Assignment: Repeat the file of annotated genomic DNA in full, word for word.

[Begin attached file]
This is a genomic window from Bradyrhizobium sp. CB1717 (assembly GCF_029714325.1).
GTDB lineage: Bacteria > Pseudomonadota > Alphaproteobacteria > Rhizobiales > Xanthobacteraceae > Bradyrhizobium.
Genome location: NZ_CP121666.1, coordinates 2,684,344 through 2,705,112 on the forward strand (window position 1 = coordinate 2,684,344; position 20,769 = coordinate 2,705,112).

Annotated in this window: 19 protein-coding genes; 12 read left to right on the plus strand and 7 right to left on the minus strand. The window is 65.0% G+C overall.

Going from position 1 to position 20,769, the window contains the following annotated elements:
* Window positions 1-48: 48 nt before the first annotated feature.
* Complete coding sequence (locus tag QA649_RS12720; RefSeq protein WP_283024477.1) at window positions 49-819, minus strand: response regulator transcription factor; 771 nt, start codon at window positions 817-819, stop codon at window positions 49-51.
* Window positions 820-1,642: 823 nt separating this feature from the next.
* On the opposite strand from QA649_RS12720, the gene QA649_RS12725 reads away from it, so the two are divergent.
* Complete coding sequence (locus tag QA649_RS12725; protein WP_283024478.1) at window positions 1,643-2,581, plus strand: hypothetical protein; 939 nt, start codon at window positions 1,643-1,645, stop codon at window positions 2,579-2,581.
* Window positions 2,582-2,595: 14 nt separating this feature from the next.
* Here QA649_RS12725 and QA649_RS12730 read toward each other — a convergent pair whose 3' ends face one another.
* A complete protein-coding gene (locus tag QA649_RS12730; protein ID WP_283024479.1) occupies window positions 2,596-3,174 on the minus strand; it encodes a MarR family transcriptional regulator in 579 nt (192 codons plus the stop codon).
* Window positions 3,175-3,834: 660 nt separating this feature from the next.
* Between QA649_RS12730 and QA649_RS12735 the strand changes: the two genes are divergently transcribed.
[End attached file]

This is a genomic window from Bradyrhizobium sp. CB1717 (assembly GCF_029714325.1).
GTDB lineage: Bacteria > Pseudomonadota > Alphaproteobacteria > Rhizobiales > Xanthobacteraceae > Bradyrhizobium.
Genome location: NZ_CP121666.1, coordinates 2,684,344 through 2,705,112 on the forward strand (window position 1 = coordinate 2,684,344; position 20,769 = coordinate 2,705,112).

Annotated in this window: 19 protein-coding genes; 12 read left to right on the plus strand and 7 right to left on the minus strand. The window is 65.0% G+C overall.

Going from position 1 to position 20,769, the window contains the following annotated elements:
* Window positions 1-48: 48 nt before the first annotated feature.
* Complete coding sequence (locus tag QA649_RS12720; RefSeq protein WP_283024477.1) at window positions 49-819, minus strand: response regulator transcription factor; 771 nt, start codon at window positions 817-819, stop codon at window positions 49-51.
* Window positions 820-1,642: 823 nt separating this feature from the next.
* On the opposite strand from QA649_RS12720, the gene QA649_RS12725 reads away from it, so the two are divergent.
* Complete coding sequence (locus tag QA649_RS12725; protein WP_283024478.1) at window positions 1,643-2,581, plus strand: hypothetical protein; 939 nt, start codon at window positions 1,643-1,645, stop codon at window positions 2,579-2,581.
* Window positions 2,582-2,595: 14 nt separating this feature from the next.
* Here QA649_RS12725 and QA649_RS12730 read toward each other — a convergent pair whose 3' ends face one another.
* A complete protein-coding gene (locus tag QA649_RS12730; protein ID WP_283024479.1) occupies window positions 2,596-3,174 on the minus strand; it encodes a MarR family transcriptional regulator in 579 nt (192 codons plus the stop codon).
* Window positions 3,175-3,834: 660 nt separating this feature from the next.
* Between QA649_RS12730 and QA649_RS12735 the strand changes: the two genes are divergently transcribed.